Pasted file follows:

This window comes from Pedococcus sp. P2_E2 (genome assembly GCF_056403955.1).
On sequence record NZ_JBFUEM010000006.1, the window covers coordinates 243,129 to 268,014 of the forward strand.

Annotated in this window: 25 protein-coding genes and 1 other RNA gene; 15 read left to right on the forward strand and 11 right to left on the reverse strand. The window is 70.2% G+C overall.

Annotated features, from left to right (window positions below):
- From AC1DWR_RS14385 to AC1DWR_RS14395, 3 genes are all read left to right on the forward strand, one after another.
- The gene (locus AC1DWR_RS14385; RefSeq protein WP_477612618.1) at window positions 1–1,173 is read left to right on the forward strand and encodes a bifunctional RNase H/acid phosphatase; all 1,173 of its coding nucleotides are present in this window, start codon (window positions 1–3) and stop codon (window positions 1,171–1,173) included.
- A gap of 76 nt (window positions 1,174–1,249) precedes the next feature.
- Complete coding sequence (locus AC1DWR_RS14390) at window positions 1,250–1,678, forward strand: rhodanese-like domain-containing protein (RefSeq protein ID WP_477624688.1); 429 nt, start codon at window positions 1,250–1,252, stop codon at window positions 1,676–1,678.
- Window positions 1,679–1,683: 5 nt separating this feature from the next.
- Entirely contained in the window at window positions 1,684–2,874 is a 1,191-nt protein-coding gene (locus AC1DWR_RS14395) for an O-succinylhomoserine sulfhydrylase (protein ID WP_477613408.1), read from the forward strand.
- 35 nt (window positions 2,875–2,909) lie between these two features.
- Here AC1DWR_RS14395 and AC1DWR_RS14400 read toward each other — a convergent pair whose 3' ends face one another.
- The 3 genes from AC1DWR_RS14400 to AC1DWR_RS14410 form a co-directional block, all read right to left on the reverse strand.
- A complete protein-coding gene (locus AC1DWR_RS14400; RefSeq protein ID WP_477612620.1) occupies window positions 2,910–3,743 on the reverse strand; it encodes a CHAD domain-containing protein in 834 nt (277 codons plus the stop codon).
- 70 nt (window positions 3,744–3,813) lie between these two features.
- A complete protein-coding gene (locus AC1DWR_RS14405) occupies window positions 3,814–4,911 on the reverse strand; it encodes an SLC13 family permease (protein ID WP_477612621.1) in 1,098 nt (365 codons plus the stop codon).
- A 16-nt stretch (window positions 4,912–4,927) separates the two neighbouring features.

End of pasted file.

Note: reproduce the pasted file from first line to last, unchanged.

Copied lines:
This window comes from Pedococcus sp. P2_E2 (genome assembly GCF_056403955.1).
On sequence record NZ_JBFUEM010000006.1, the window covers coordinates 243,129 to 268,014 of the forward strand.

Annotated in this window: 25 protein-coding genes and 1 other RNA gene; 15 read left to right on the forward strand and 11 right to left on the reverse strand. The window is 70.2% G+C overall.

Annotated features, from left to right (window positions below):
- From AC1DWR_RS14385 to AC1DWR_RS14395, 3 genes are all read left to right on the forward strand, one after another.
- The gene (locus AC1DWR_RS14385; RefSeq protein WP_477612618.1) at window positions 1–1,173 is read left to right on the forward strand and encodes a bifunctional RNase H/acid phosphatase; all 1,173 of its coding nucleotides are present in this window, start codon (window positions 1–3) and stop codon (window positions 1,171–1,173) included.
- A gap of 76 nt (window positions 1,174–1,249) precedes the next feature.
- Complete coding sequence (locus AC1DWR_RS14390) at window positions 1,250–1,678, forward strand: rhodanese-like domain-containing protein (RefSeq protein ID WP_477624688.1); 429 nt, start codon at window positions 1,250–1,252, stop codon at window positions 1,676–1,678.
- Window positions 1,679–1,683: 5 nt separating this feature from the next.
- Entirely contained in the window at window positions 1,684–2,874 is a 1,191-nt protein-coding gene (locus AC1DWR_RS14395) for an O-succinylhomoserine sulfhydrylase (protein ID WP_477613408.1), read from the forward strand.
- 35 nt (window positions 2,875–2,909) lie between these two features.
- Here AC1DWR_RS14395 and AC1DWR_RS14400 read toward each other — a convergent pair whose 3' ends face one another.
- The 3 genes from AC1DWR_RS14400 to AC1DWR_RS14410 form a co-directional block, all read right to left on the reverse strand.
- A complete protein-coding gene (locus AC1DWR_RS14400; RefSeq protein ID WP_477612620.1) occupies window positions 2,910–3,743 on the reverse strand; it encodes a CHAD domain-containing protein in 834 nt (277 codons plus the stop codon).
- 70 nt (window positions 3,744–3,813) lie between these two features.
- A complete protein-coding gene (locus AC1DWR_RS14405) occupies window positions 3,814–4,911 on the reverse strand; it encodes an SLC13 family permease (protein ID WP_477612621.1) in 1,098 nt (365 codons plus the stop codon).
- A 16-nt stretch (window positions 4,912–4,927) separates the two neighbouring features.